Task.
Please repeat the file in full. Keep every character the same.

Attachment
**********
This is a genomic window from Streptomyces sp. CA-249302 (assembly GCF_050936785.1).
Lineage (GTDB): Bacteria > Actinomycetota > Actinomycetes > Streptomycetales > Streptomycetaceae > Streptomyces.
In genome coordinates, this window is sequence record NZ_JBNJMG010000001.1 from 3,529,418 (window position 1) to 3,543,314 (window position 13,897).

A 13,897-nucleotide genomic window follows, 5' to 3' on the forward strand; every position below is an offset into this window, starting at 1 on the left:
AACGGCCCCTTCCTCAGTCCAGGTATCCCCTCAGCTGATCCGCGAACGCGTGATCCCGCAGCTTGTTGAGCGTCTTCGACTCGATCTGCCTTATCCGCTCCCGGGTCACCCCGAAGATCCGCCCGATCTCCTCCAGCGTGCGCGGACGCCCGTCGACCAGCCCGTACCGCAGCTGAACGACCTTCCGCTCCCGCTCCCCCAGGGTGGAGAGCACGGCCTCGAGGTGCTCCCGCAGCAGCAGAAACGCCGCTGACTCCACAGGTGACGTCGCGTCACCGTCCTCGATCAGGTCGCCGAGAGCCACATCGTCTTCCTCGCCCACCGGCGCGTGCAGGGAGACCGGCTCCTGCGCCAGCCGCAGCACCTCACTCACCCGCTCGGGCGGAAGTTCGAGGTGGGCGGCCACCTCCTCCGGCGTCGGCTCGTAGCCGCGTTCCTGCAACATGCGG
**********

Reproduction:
This is a genomic window from Streptomyces sp. CA-249302 (assembly GCF_050936785.1).
Lineage (GTDB): Bacteria > Actinomycetota > Actinomycetes > Streptomycetales > Streptomycetaceae > Streptomyces.
In genome coordinates, this window is sequence record NZ_JBNJMG010000001.1 from 3,529,418 (window position 1) to 3,543,314 (window position 13,897).

A 13,897-nucleotide genomic window follows, 5' to 3' on the forward strand; every position below is an offset into this window, starting at 1 on the left:
AACGGCCCCTTCCTCAGTCCAGGTATCCCCTCAGCTGATCCGCGAACGCGTGATCCCGCAGCTTGTTGAGCGTCTTCGACTCGATCTGCCTTATCCGCTCCCGGGTCACCCCGAAGATCCGCCCGATCTCCTCCAGCGTGCGCGGACGCCCGTCGACCAGCCCGTACCGCAGCTGAACGACCTTCCGCTCCCGCTCCCCCAGGGTGGAGAGCACGGCCTCGAGGTGCTCCCGCAGCAGCAGAAACGCCGCTGACTCCACAGGTGACGTCGCGTCACCGTCCTCGATCAGGTCGCCGAGAGCCACATCGTCTTCCTCGCCCACCGGCGCGTGCAGGGAGACCGGCTCCTGCGCCAGCCGCAGCACCTCACTCACCCGCTCGGGCGGAAGTTCGAGGTGGGCGGCCACCTCCTCCGGCGTCGGCTCGTAGCCGCGTTCCTGCAACATGCGG